Judicial activism and unintended consequences

by Mark A. Monoscalco

President Obama’s recent comments about the US Supreme Court’s review of the Patient Protection and Affordable Care Act (PPACA) (commonly referred to as Obama care)  has led to what I assume are unintended consequences.

 The highlight of his Rose Garden statement on 4/2/12 was:

“I’d just remind conservative commentators that for years what we’ve heard is, the biggest problem on the bench was judicial activism or a lack of judicial restraint — that an unelected group of people would somehow overturn a duly constituted and passed law,” Obama said during a Rose Garden news conference. “Well, this is a good example. And I’m pretty confident that this court will recognize that and not take that step.”

The initial consequence of this comment is to display this Presidential Administration’s disdain for the separation of powers.  We are protected from imperial rule by the fact that our three branches of government hold each other in check.  The US Supreme Court has as it’s most important function the ability to overturn laws passed by Congress and Signed by the President that are unconstitutional.  The fact the our current President finds this an act of “judicial activism” by “an unelected group of people” is an affront to our concept of limited government.

The unintended consequence of this statement is to draw attention to a little publicized section of PPACA.   There is currently a case before the U.S. 5th Circuit Court of Appeals contesting Section 6001 of PPACA.  This case has now received nationwide publicity as Judge Jerry Smith a member of the 5th Circuit Court of Appeals has brought President Obama’s statement into the trial.  The details of Judge Smith’s ruling are in this Associated Press article:

Judge upset by Obama’s comments on health care law

What the Judge has to say about President Obama’s comment means little in this discussion.  What is of great importance is the case before the 5th Circuit Court of Appeals.  The case before the appeals court was brought in part by a spine and joint hospital in East Texas that is challenging the constitutionality of a portion of the health care law that restricts physician-owned hospitals from expanding or building new facilities.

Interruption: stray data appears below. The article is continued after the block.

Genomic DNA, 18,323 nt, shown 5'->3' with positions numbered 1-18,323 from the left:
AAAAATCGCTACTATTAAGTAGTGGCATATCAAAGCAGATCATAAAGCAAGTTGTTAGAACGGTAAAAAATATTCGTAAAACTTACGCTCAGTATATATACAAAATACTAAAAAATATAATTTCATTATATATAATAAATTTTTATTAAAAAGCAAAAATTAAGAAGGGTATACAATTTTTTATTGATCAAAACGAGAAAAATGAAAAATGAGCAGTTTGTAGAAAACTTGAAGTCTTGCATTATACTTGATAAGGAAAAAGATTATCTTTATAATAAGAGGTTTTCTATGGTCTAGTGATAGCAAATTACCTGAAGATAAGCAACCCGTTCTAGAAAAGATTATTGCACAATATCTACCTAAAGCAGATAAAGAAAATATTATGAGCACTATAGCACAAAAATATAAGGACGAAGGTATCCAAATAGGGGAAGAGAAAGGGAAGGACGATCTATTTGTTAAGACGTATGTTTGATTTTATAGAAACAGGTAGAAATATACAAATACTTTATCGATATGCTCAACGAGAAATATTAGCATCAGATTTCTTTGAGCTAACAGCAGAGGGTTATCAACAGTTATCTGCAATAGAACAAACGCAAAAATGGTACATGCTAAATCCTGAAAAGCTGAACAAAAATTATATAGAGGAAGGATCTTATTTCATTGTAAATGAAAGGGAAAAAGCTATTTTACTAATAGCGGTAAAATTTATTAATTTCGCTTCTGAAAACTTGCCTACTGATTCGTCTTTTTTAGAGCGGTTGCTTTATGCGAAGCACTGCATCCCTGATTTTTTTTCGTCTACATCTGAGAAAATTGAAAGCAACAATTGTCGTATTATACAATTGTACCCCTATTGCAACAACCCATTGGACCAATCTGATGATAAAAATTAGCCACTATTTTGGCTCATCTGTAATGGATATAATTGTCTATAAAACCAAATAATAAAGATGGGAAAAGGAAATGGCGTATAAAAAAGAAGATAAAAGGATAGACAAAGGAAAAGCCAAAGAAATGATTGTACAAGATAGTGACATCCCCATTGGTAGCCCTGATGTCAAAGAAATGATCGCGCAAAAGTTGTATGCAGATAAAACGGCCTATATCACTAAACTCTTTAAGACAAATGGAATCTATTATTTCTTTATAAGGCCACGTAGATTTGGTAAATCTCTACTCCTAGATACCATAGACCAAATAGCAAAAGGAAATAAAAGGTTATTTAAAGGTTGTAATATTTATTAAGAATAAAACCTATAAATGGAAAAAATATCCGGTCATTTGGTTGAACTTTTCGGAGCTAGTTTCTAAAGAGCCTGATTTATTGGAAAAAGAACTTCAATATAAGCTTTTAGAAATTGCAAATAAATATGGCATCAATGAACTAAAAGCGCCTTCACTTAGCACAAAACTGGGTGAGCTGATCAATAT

The full text of PPACA can be viewed at this link:


You will find the text of section 6001 by entering 639 as the page number in your pdf reader.

We all are now aware that PPACA Section 6001 prevents physician-owned hospitals from expanding or building new facilities.  This is an act of Congress that has been advertised as a means to expand health care availability and reduce its cost.  In reality the law restricts competition in the field of health care.  If the supply of a service is reduced or artificially prevented from increasing then the price for that service will increase.  There can be no other outcome.

Nancy Pelosi was not kidding when she said that we would have to pass the bill to find out what is in it.  It is turning out that we have to litigate the bill to find out what is in it.

Mark A. Monoscalco is a member of the Grassroot Institute of Hawaii. His personal blog, from which this is re-posted, can be found at http://defendingcivilsociety.blogspot.com/

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